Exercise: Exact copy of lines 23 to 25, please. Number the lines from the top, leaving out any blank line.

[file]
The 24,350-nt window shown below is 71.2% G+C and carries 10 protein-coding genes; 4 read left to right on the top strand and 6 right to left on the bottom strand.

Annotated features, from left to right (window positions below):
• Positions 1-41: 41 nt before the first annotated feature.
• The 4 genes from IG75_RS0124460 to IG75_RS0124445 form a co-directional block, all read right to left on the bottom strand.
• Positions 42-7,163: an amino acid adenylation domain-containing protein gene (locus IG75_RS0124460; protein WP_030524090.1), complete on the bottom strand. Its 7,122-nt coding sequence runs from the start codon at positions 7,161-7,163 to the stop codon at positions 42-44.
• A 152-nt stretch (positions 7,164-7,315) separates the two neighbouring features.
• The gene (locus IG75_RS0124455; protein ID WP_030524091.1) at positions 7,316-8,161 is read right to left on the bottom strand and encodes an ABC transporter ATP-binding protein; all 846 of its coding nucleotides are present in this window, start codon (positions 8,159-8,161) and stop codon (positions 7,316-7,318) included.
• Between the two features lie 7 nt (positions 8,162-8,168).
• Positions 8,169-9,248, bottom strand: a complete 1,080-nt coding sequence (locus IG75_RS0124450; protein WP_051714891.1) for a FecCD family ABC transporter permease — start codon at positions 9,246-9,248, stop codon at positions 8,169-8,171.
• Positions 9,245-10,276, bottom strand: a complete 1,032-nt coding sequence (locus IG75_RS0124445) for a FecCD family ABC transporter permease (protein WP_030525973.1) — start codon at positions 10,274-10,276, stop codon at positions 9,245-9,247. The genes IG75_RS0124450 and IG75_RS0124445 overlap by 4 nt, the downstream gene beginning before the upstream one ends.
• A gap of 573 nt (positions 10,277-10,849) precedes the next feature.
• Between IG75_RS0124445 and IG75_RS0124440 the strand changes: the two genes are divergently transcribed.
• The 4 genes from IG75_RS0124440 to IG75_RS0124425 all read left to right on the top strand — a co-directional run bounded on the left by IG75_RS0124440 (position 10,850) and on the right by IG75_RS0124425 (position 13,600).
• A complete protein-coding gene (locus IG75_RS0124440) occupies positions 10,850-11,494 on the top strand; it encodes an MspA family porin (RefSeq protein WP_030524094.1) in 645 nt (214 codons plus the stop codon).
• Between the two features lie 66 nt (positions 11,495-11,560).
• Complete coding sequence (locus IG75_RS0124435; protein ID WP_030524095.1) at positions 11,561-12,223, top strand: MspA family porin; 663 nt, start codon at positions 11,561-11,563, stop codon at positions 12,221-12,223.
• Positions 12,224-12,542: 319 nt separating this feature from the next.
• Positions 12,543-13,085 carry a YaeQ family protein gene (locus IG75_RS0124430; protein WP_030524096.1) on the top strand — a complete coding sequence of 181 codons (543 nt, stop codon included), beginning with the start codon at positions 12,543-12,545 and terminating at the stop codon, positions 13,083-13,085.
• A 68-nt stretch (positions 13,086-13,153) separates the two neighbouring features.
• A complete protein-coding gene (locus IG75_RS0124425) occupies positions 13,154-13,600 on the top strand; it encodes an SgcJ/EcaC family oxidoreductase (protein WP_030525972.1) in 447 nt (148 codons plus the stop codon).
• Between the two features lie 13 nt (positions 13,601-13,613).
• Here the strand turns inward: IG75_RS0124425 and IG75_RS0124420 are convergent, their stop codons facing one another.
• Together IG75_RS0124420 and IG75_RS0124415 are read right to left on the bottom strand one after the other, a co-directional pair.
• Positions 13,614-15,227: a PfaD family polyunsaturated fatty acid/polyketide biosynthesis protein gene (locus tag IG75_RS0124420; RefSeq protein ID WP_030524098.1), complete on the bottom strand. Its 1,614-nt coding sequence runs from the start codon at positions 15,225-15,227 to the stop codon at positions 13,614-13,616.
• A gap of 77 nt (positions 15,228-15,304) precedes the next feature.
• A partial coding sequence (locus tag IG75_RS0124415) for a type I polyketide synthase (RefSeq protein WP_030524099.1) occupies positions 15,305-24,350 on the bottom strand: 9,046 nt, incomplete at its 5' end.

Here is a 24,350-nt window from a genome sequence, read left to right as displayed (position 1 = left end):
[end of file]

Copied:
• Together IG75_RS0124420 and IG75_RS0124415 are read right to left on the bottom strand one after the other, a co-directional pair.
• Positions 13,614-15,227: a PfaD family polyunsaturated fatty acid/polyketide biosynthesis protein gene (locus tag IG75_RS0124420; RefSeq protein ID WP_030524098.1), complete on the bottom strand. Its 1,614-nt coding sequence runs from the start codon at positions 15,225-15,227 to the stop codon at positions 13,614-13,616.
• A gap of 77 nt (positions 15,228-15,304) precedes the next feature.